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Researchers Explore Way to Diagnose Brain Damage in Living Football Players

By: Joseph Cammarata

Chronic traumatic encephalopathy (CTE) is a neurodegenerative brain condition linked to repetitive head trauma. As numerous studies and even the National Football League have indicated, CTE is linked to a number of serious disorders, including Alzheimer’s, Parkinson’s, and ALS, among others. It has also been associated with behavioral changes, gradual onset of dementia, and suicidal behavior in many former athletes.

Washington, DC Brain Injury AttorneyIn July, we discussed a recent study in which researchers found CTE in the brains of 99% of athletes studied (110 of 111 former NFL players). While shocking, these findings were largely expected due to the serious long-term consequences many former athletes and their families have struggled with. Unfortunately, determining whether a player suffers from CTE can only currently be done through an autopsy, after an athlete has died and has already struggled with the condition for years. Now, researchers believe they may have found a test to identify the disorder in players who are still alive.

According to a research team from Boston University, CTE may be diagnosable during a person’s life through testing of their spinal fluid. As noted by researchers, a specific compound known as cytokine is found in elevated levels of people who died with CTE, but not in people without the condition or those who have a degenerative brain disease such as Alzheimer’s.

The cytokine found by researchers, CCL11, like other cytokines, is an inflammatory compound released as a response to damage or infections. While it can be good in fighting off injuries, excess levels can cause further damage. Damage can also progressively worsen even when an athlete retires and is no longer exposed to head trauma. By interrupting the cytokine and its development, researchers believe, there is the possibility that the condition can be slowed down or even stopped.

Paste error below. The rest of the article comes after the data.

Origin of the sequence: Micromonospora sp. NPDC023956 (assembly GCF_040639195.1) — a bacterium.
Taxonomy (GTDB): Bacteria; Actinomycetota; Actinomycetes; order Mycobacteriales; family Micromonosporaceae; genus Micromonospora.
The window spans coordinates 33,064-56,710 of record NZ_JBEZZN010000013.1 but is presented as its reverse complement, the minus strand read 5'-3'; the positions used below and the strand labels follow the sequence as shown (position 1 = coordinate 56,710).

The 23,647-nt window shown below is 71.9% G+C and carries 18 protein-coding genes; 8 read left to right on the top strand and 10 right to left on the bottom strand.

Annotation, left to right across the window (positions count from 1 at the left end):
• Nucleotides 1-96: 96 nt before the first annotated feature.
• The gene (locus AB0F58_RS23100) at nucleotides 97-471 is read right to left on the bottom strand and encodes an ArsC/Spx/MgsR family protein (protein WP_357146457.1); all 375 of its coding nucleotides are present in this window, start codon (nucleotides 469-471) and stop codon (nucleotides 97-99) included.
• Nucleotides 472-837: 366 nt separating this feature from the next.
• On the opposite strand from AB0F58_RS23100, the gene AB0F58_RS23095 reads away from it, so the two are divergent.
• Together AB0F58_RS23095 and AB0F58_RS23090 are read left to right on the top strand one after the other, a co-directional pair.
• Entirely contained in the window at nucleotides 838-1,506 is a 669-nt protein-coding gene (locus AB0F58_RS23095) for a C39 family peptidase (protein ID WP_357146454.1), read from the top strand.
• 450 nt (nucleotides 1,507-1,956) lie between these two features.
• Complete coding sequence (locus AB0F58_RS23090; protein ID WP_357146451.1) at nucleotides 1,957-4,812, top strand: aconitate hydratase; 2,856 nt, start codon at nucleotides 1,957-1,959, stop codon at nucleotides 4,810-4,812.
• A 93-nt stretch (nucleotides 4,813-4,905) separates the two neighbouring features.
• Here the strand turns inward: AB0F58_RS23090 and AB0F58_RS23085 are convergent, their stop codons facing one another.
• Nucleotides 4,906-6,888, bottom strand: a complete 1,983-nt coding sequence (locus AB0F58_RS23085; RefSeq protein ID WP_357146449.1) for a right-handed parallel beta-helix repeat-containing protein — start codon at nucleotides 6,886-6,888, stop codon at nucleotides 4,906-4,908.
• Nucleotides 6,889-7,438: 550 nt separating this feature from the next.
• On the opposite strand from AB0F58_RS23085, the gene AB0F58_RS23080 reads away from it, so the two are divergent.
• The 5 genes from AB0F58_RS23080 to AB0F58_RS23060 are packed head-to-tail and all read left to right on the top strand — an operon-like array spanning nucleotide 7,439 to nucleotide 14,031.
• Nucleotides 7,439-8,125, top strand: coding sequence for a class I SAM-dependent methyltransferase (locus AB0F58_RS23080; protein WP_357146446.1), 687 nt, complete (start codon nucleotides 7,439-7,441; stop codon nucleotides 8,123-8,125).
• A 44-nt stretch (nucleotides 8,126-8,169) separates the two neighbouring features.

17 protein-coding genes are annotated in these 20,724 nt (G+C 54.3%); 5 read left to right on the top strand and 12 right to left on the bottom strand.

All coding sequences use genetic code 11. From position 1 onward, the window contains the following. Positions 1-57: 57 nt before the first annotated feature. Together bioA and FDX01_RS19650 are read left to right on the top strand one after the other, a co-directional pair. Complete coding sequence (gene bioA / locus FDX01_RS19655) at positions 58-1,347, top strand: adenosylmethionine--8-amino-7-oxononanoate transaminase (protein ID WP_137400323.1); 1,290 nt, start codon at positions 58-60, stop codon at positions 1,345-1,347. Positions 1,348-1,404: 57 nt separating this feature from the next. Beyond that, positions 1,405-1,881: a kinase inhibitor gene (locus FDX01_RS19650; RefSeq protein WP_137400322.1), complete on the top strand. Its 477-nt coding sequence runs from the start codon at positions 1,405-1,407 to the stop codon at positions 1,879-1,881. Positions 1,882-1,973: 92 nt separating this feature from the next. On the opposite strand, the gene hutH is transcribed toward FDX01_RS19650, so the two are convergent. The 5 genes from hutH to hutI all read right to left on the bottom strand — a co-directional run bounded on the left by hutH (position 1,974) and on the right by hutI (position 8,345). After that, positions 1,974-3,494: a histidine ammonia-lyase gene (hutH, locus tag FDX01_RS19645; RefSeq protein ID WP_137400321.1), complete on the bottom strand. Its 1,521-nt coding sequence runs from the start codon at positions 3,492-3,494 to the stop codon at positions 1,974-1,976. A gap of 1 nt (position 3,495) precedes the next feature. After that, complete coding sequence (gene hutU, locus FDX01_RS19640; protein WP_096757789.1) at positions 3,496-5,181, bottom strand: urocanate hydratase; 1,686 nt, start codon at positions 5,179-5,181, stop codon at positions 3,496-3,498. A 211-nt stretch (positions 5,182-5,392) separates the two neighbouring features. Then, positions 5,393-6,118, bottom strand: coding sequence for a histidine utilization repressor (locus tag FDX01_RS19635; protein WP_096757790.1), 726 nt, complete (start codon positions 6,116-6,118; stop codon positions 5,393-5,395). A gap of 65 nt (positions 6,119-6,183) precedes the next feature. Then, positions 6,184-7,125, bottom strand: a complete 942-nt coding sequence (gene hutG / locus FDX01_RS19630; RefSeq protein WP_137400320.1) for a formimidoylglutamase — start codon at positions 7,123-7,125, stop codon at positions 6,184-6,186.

The finding presents a striking abnormality unique to CTE victims, according to the University’s CTE Center, and one that can provide clues as to how CTE develops and what can be done to treat it during an individual’s life. However, more research is still required before the connections and possible treatment approaches become clear.

As scientists continue to explore the many mysteries of the brain and its response to trauma, they remain steadfast on supporting methods that are known to reduce the likelihood of athletes suffering long-term repercussions as a result of their careers. This includes reducing risks of concussions and brain injuries through rule changes and better protocol. These are the same types of rule changes enacted by the DC Athletic Concussion Protection Act which I helped draft. Now law in the District of Columbia, the Act establishes clear guidelines for responding to youth athletes who suffer concussions, including their immediate removal from play and the need for medical monitoring and clearance in order to return to the field.

Research and scientific progress are vital to putting an end to a condition that has devastated the lives of so many athletes, but they do not replace the obligations of leagues and sports associations to enact important changes now to deal with known problems – changes that can protect athletes moving forward. As Preferred Attorneys for the DC Metro area by the Brain Injury Association of America, we continue to advocate for these important changes, and to supporting the many brain injury victims and families who come to us during their times of need. Learn more about brain injuries on our website, or by contacting our firm to speak with an attorney.